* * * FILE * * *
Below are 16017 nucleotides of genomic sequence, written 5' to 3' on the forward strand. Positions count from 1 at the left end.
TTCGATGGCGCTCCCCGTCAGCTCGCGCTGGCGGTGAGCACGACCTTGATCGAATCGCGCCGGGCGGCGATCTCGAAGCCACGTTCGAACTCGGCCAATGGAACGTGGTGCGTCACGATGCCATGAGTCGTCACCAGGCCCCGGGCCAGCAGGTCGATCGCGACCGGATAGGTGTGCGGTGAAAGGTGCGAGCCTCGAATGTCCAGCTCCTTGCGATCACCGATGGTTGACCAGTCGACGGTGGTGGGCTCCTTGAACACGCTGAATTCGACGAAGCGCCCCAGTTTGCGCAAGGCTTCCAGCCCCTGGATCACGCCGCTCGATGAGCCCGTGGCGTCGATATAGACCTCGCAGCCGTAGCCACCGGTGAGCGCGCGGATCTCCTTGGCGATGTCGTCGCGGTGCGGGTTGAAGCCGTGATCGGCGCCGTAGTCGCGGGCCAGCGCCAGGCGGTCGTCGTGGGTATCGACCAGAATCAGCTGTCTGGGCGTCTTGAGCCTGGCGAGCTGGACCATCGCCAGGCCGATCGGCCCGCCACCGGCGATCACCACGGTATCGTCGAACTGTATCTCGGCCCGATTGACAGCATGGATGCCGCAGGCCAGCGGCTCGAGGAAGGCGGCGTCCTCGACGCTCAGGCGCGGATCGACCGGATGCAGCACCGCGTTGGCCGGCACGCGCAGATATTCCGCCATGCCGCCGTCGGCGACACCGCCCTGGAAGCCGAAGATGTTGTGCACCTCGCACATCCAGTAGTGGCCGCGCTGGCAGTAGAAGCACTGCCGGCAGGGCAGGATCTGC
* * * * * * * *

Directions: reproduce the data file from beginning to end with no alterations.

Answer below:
Below are 16017 nucleotides of genomic sequence, written 5' to 3' on the forward strand. Positions count from 1 at the left end.
TTCGATGGCGCTCCCCGTCAGCTCGCGCTGGCGGTGAGCACGACCTTGATCGAATCGCGCCGGGCGGCGATCTCGAAGCCACGTTCGAACTCGGCCAATGGAACGTGGTGCGTCACGATGCCATGAGTCGTCACCAGGCCCCGGGCCAGCAGGTCGATCGCGACCGGATAGGTGTGCGGTGAAAGGTGCGAGCCTCGAATGTCCAGCTCCTTGCGATCACCGATGGTTGACCAGTCGACGGTGGTGGGCTCCTTGAACACGCTGAATTCGACGAAGCGCCCCAGTTTGCGCAAGGCTTCCAGCCCCTGGATCACGCCGCTCGATGAGCCCGTGGCGTCGATATAGACCTCGCAGCCGTAGCCACCGGTGAGCGCGCGGATCTCCTTGGCGATGTCGTCGCGGTGCGGGTTGAAGCCGTGATCGGCGCCGTAGTCGCGGGCCAGCGCCAGGCGGTCGTCGTGGGTATCGACCAGAATCAGCTGTCTGGGCGTCTTGAGCCTGGCGAGCTGGACCATCGCCAGGCCGATCGGCCCGCCACCGGCGATCACCACGGTATCGTCGAACTGTATCTCGGCCCGATTGACAGCATGGATGCCGCAGGCCAGCGGCTCGAGGAAGGCGGCGTCCTCGACGCTCAGGCGCGGATCGACCGGATGCAGCACCGCGTTGGCCGGCACGCGCAGATATTCCGCCATGCCGCCGTCGGCGACACCGCCCTGGAAGCCGAAGATGTTGTGCACCTCGCACATCCAGTAGTGGCCGCGCTGGCAGTAGAAGCACTGCCGGCAGGGCAGGATCTGC